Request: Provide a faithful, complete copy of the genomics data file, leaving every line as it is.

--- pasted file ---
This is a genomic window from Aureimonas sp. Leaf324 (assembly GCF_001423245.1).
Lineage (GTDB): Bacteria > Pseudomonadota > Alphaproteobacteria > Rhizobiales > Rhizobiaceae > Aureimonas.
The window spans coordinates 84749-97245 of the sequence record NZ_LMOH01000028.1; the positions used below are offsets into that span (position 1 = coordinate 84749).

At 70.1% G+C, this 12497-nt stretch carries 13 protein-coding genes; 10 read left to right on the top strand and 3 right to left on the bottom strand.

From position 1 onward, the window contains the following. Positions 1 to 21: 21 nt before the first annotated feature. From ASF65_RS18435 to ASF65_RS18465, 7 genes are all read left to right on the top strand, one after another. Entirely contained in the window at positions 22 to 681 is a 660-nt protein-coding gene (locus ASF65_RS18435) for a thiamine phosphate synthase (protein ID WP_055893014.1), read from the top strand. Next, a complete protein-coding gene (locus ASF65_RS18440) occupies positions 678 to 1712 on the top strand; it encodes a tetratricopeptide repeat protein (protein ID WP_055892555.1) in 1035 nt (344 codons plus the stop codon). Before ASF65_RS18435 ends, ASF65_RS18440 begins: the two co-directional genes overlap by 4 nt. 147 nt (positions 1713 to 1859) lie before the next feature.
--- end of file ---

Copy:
This is a genomic window from Aureimonas sp. Leaf324 (assembly GCF_001423245.1).
Lineage (GTDB): Bacteria > Pseudomonadota > Alphaproteobacteria > Rhizobiales > Rhizobiaceae > Aureimonas.
The window spans coordinates 84749-97245 of the sequence record NZ_LMOH01000028.1; the positions used below are offsets into that span (position 1 = coordinate 84749).

At 70.1% G+C, this 12497-nt stretch carries 13 protein-coding genes; 10 read left to right on the top strand and 3 right to left on the bottom strand.

From position 1 onward, the window contains the following. Positions 1 to 21: 21 nt before the first annotated feature. From ASF65_RS18435 to ASF65_RS18465, 7 genes are all read left to right on the top strand, one after another. Entirely contained in the window at positions 22 to 681 is a 660-nt protein-coding gene (locus ASF65_RS18435) for a thiamine phosphate synthase (protein ID WP_055893014.1), read from the top strand. Next, a complete protein-coding gene (locus ASF65_RS18440) occupies positions 678 to 1712 on the top strand; it encodes a tetratricopeptide repeat protein (protein ID WP_055892555.1) in 1035 nt (344 codons plus the stop codon). Before ASF65_RS18435 ends, ASF65_RS18440 begins: the two co-directional genes overlap by 4 nt. 147 nt (positions 1713 to 1859) lie before the next feature.